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For the second time in about six months, Durell Cotton Jr. is on trial in York County Court, charged with murder.

This time, he is accused of gunning down brothers Angel Berrios, 21, and Abdiel "Tito" Vazquez-Soto, 19, from the passenger side of a Cadillac. He is charged with two counts each of first- and third-degree murder.

Cotton, who turns 21 later this week, is already serving a prison sentence of 59½ years to life in prison for the Oct. 15, 2013, gang-related murder of Jordan Breeland. His co-defendant, Elvin Mateo Jr., received an automatic sentence of life in prison without the possibility of parole.

Cotton avoided the automatic life sentence because he was still a juvenile when he and Mateo murdered Breeland over a gang beef.

They have shown "absolutely zero guilt" about it, chief deputy prosecutor David Sunday said.

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Facing life in prison: When Berrios and Vazquez-Soto were fatally shot  June 12, 2015, Cotton was an adult.

That means if he's convicted of first-degree murder for either brother, he is facing an automatic sentence of life without parole.

Sunday and defense attorney John Hamme gave jurors their opening statements  Monday afternoon.

After that, Francisco Rivera took the witness stand for the prosecution. He said he'd known the brothers for about 10 years.

The night of the double slaying, he and the brothers had been hanging out, had gone to the home of the brothers' grandmother, then left and were driving in the area of Jefferson Avenue and Juniper Street when "shots rang out," Rivera testified.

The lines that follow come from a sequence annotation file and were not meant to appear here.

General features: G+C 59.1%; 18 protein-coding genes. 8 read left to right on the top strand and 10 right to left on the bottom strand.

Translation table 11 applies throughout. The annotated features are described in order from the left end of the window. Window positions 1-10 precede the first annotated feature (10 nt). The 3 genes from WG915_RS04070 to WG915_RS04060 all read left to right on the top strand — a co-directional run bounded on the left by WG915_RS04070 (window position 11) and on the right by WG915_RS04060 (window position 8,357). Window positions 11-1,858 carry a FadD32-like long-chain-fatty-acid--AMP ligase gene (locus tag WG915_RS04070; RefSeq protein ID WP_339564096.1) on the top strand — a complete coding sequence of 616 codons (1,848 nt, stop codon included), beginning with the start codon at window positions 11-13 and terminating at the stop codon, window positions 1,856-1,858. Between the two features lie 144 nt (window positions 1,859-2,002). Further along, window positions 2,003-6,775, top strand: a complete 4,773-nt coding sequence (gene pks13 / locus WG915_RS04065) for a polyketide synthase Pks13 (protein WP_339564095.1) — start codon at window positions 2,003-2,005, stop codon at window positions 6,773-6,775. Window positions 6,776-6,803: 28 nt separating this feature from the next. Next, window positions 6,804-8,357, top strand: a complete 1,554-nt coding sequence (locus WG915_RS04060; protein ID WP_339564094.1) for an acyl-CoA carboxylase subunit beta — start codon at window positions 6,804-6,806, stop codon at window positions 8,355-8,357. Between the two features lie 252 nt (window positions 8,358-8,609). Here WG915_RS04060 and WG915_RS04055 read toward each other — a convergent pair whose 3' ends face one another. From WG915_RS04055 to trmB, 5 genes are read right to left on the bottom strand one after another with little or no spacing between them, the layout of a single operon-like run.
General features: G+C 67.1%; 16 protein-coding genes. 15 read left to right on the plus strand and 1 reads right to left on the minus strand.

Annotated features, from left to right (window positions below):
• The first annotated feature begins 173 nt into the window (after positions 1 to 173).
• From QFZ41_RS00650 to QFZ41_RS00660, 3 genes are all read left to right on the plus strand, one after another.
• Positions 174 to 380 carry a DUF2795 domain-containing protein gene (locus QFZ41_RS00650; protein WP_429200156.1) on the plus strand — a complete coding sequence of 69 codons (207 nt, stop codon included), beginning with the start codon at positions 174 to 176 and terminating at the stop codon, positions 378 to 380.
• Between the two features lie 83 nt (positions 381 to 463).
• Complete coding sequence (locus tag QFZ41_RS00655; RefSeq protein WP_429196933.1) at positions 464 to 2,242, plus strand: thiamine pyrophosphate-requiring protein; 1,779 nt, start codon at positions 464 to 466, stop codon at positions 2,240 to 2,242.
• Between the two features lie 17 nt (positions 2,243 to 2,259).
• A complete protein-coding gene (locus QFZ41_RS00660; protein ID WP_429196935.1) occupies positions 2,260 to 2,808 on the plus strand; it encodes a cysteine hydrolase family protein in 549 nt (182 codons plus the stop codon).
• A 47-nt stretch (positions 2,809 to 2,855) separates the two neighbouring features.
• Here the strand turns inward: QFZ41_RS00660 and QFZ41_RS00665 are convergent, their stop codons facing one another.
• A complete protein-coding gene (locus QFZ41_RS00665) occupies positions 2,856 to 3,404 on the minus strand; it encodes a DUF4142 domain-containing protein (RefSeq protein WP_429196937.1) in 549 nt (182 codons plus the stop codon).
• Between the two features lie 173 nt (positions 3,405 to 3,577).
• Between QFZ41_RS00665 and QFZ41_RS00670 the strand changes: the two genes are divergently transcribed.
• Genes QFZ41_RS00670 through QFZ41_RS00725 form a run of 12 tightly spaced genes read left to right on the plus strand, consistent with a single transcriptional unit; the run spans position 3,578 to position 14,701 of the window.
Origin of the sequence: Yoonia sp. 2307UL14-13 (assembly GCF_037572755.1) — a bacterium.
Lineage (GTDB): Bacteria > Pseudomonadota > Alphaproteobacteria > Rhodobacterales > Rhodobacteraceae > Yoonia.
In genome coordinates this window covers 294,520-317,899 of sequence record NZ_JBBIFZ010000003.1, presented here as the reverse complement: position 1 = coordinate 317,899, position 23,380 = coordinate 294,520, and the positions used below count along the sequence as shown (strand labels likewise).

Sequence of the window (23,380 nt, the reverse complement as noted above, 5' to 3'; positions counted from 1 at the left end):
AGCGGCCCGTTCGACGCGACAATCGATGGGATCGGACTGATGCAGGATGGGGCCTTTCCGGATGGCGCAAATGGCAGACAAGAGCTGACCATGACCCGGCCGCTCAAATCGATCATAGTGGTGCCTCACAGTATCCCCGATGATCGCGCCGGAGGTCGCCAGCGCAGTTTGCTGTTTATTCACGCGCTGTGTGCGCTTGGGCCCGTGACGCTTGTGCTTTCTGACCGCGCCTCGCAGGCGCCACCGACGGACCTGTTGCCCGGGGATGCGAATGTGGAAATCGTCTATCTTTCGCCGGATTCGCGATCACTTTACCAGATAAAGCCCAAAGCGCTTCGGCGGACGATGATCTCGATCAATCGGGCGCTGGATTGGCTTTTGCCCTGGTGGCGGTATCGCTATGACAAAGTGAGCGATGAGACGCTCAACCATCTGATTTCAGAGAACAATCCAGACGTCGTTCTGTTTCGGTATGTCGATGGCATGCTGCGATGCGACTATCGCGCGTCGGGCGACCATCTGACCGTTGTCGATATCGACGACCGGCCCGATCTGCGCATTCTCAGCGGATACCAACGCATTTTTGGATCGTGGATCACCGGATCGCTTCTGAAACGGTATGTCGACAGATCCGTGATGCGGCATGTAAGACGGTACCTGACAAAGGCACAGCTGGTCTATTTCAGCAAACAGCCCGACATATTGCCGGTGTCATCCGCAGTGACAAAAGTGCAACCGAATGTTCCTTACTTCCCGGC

Berrios pulled over after Vazquez-Soto instructed him to do so, which is when a black Cadillac pulled alongside  them, Rivera said.

'I'm ... about to die': He said he recognized Cotton, who was in the passenger seat. According to Rivera, Cotton got out of the Cadillac and started firing.

Rivera testified he heard Berrios say, "I got hurt, bro — I'm about to die."

Berrios apparently hit the gas after being shot, because the car crashed into a utility pole, York City Police have said.

Rivera said the next thing he knew, "I woke up in the hospital."

Before the brothers were fatally shot, Vazquez-Soto said he had a beef with Raymond Bruno-Carrasquillo and that it was Bruno-Carrasquillo in the Cadillac, Rivera told jurors.

'Didn't want to' tell: On cross-examination, Rivera admitted he initially didn't tell police he saw Cotton firing at the brothers, "because I just didn't want to."

Bruno-Carrasquillo testified against Cotton at Cotton's preliminary hearing for the brothers' homicides, and he also testified against Cotton and Mateo during the Breeland murder trial.

He maintains Cotton opened the car door and fired repeatedly at the brothers  about 10:15 p.m.

During the Breeland murder trial, Bruno-Carrasquillo was asked to describe a typical day for him, Mateo and Cotton, all of whom lived in the city's south side and hung out on Liberty Court:

"Wake up, go on Liberty Court and sell drugs, and the same thing, over and over," he testified. "Every day."

— Reach Liz Evans Scolforo at levans@yorkdispatch.com or on Twitter at @LizScolforoYD.

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